Show simple item record

dc.contributor.authorPeel, Alison J
dc.contributor.authorWood, James LN
dc.contributor.authorBaker, Kate S
dc.contributor.authorBreed, Andrew C
dc.contributor.authorde Carvalho, Arlindo
dc.contributor.authorFernandez-Loras, Andres
dc.contributor.authorGabrieli, Harrison Sadiki
dc.contributor.authorGembu, Guy-Crispin
dc.contributor.authorKakengi, Victor A
dc.contributor.authorKaliba, Potiphar M
dc.contributor.authorKityo, Robert M
dc.contributor.authorLembo, Tiziana
dc.contributor.authorMba, Fidel Esono
dc.contributor.authorRamos, Daniel
dc.contributor.authorRodriguez-Prieto, Inaki
dc.contributor.authorSuu-Ire, Richard
dc.contributor.authorCunningham, Andrew A
dc.contributor.authorHayman, David TS
dc.date.accessioned2017-07-02T23:59:48Z
dc.date.available2017-07-02T23:59:48Z
dc.date.issued2017
dc.identifier.issn1508-1109
dc.identifier.doi10.3161/15081109ACC2017.19.1.006
dc.identifier.urihttp://hdl.handle.net/10072/340758
dc.description.abstractThe straw-coloured fruit bat, Eidolon helvum, is a common and conspicuous migratory species, with an extensive distribution across sub-Saharan Africa, yet hunting and habitat loss are thought to be resulting in decline in some areas. Eidolon helvum is also a known reservoir for potentially zoonotic viruses. Despite E. helvum's importance, ecological and behavioural traits are poorly described for this species. Here we present extensive data on the distribution, migration patterns, roost size, age and sex composition of 29 E. helvum roosts from nine countries across tropical Africa, including roosts not previously described in the literature. Roost age and sex composition were dependent on timing of sampling relative to the annual birth pulse. Rather than a single ‘breeding season’ as is frequently reported for this species, regional asynchrony of reproductive timing was observed across study sites (with birth pulses variably starting in March, April, September, November or December). Considered together with its genetic panmixia, we conclude that the species has a fluid, fission-fusion social structure, resulting in different roost ‘types’ at different times of the year relative to seasonal reproduction. Bat-human interactions also varied across the species' geographical range. In the absence of significant hunting, large urban colonies were generally tolerated, yet in regions with high hunting pressure, bats tended to roost in remote or protected sites. The extensive quantitative and qualitative data presented in this manuscript are also valuable for a wide range of studies and provide an historical snapshot as its populations become increasingly threatened.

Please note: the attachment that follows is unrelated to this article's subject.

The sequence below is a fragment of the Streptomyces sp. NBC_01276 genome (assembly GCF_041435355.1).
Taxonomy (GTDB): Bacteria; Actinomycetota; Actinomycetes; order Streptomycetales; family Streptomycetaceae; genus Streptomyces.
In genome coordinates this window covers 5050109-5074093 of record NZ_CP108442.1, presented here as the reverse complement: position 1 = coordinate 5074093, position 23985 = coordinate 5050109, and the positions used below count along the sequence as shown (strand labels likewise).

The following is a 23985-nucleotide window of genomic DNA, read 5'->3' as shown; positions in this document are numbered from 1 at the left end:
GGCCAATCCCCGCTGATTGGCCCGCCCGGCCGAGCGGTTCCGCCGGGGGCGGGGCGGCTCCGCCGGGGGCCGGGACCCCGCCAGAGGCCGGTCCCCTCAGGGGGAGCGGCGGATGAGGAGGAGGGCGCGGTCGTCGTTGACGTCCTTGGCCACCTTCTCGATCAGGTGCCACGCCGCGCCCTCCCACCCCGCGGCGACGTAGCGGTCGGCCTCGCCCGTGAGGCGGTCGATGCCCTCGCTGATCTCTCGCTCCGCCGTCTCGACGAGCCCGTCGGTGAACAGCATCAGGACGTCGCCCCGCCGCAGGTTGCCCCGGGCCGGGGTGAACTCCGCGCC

dc.description.peerreviewedYes
dc.languageEnglish
dc.language.isoeng
dc.publisherMuzeum i Instytut Zoologii
dc.relation.ispartofpagefrom77
dc.relation.ispartofpageto92
dc.relation.ispartofissue1
dc.relation.ispartofjournalActa Chiropterologica
dc.relation.ispartofvolume19
dc.subject.fieldofresearchZoology not elsewhere classified
dc.subject.fieldofresearchEnvironmental Science and Management
dc.subject.fieldofresearchZoology
dc.subject.fieldofresearchcode060899
dc.subject.fieldofresearchcode0502
dc.subject.fieldofresearchcode0608
dc.titleHow Does Africa's Most Hunted Bat Vary Across the Continent? Population Traits of the Straw-Coloured Fruit Bat (Eidolon helvum) and Its Interactions with Humans
dc.typeJournal article
dc.type.descriptionC1 - Articles
dc.type.codeC - Journal Articles
dc.description.versionVersion of Record (VoR)
gro.facultyGriffith Sciences, Griffith School of Environment
gro.rights.copyright© 2017 Science & Medicine. The attached file is reproduced here in accordance with the copyright policy of the publisher. Please refer to the journal's website for access to the definitive, published version.
gro.hasfulltextFull Text
gro.griffith.authorPeel, Alison J.


Files in this item

This item appears in the following Collection(s)

  • Journal articles
    Contains articles published by Griffith authors in scholarly journals.

Show simple item record